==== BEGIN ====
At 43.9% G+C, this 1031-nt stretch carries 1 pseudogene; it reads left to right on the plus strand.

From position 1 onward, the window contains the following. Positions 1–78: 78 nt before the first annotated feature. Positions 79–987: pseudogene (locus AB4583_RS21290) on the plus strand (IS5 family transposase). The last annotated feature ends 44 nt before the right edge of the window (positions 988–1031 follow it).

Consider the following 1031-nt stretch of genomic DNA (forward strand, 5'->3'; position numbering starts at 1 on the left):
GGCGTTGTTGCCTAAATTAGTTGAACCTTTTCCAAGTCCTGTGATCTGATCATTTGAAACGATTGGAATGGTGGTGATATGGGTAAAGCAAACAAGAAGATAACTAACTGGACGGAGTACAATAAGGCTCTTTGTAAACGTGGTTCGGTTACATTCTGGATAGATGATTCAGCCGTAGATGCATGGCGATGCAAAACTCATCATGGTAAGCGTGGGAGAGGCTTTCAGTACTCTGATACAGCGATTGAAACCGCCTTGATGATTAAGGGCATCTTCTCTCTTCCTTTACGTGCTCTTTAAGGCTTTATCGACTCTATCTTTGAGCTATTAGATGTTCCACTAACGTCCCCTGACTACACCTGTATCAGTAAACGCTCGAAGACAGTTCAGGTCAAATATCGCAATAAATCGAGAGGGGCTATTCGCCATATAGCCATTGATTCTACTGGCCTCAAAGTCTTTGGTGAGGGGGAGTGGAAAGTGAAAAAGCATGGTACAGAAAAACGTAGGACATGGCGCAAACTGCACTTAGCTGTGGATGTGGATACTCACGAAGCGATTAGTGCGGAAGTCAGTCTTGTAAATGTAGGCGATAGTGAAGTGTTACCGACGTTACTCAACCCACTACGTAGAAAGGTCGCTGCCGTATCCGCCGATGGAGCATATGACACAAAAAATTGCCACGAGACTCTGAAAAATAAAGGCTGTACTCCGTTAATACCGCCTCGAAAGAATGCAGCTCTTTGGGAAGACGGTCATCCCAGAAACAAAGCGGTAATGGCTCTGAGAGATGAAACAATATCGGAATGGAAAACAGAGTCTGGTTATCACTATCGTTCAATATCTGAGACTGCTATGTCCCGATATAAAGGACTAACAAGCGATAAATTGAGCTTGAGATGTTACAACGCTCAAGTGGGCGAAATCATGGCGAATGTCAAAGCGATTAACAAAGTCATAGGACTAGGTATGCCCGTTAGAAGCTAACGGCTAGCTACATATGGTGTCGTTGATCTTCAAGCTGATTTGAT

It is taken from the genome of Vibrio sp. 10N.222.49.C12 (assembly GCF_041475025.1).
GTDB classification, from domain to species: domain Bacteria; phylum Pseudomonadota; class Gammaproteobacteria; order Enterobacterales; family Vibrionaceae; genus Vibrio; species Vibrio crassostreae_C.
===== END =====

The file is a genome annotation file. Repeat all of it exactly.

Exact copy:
At 43.9% G+C, this 1031-nt stretch carries 1 pseudogene; it reads left to right on the plus strand.

From position 1 onward, the window contains the following. Positions 1–78: 78 nt before the first annotated feature. Positions 79–987: pseudogene (locus AB4583_RS21290) on the plus strand (IS5 family transposase). The last annotated feature ends 44 nt before the right edge of the window (positions 988–1031 follow it).

Consider the following 1031-nt stretch of genomic DNA (forward strand, 5'->3'; position numbering starts at 1 on the left):
GGCGTTGTTGCCTAAATTAGTTGAACCTTTTCCAAGTCCTGTGATCTGATCATTTGAAACGATTGGAATGGTGGTGATATGGGTAAAGCAAACAAGAAGATAACTAACTGGACGGAGTACAATAAGGCTCTTTGTAAACGTGGTTCGGTTACATTCTGGATAGATGATTCAGCCGTAGATGCATGGCGATGCAAAACTCATCATGGTAAGCGTGGGAGAGGCTTTCAGTACTCTGATACAGCGATTGAAACCGCCTTGATGATTAAGGGCATCTTCTCTCTTCCTTTACGTGCTCTTTAAGGCTTTATCGACTCTATCTTTGAGCTATTAGATGTTCCACTAACGTCCCCTGACTACACCTGTATCAGTAAACGCTCGAAGACAGTTCAGGTCAAATATCGCAATAAATCGAGAGGGGCTATTCGCCATATAGCCATTGATTCTACTGGCCTCAAAGTCTTTGGTGAGGGGGAGTGGAAAGTGAAAAAGCATGGTACAGAAAAACGTAGGACATGGCGCAAACTGCACTTAGCTGTGGATGTGGATACTCACGAAGCGATTAGTGCGGAAGTCAGTCTTGTAAATGTAGGCGATAGTGAAGTGTTACCGACGTTACTCAACCCACTACGTAGAAAGGTCGCTGCCGTATCCGCCGATGGAGCATATGACACAAAAAATTGCCACGAGACTCTGAAAAATAAAGGCTGTACTCCGTTAATACCGCCTCGAAAGAATGCAGCTCTTTGGGAAGACGGTCATCCCAGAAACAAAGCGGTAATGGCTCTGAGAGATGAAACAATATCGGAATGGAAAACAGAGTCTGGTTATCACTATCGTTCAATATCTGAGACTGCTATGTCCCGATATAAAGGACTAACAAGCGATAAATTGAGCTTGAGATGTTACAACGCTCAAGTGGGCGAAATCATGGCGAATGTCAAAGCGATTAACAAAGTCATAGGACTAGGTATGCCCGTTAGAAGCTAACGGCTAGCTACATATGGTGTCGTTGATCTTCAAGCTGATTTGAT

It is taken from the genome of Vibrio sp. 10N.222.49.C12 (assembly GCF_041475025.1).
GTDB classification, from domain to species: domain Bacteria; phylum Pseudomonadota; class Gammaproteobacteria; order Enterobacterales; family Vibrionaceae; genus Vibrio; species Vibrio crassostreae_C.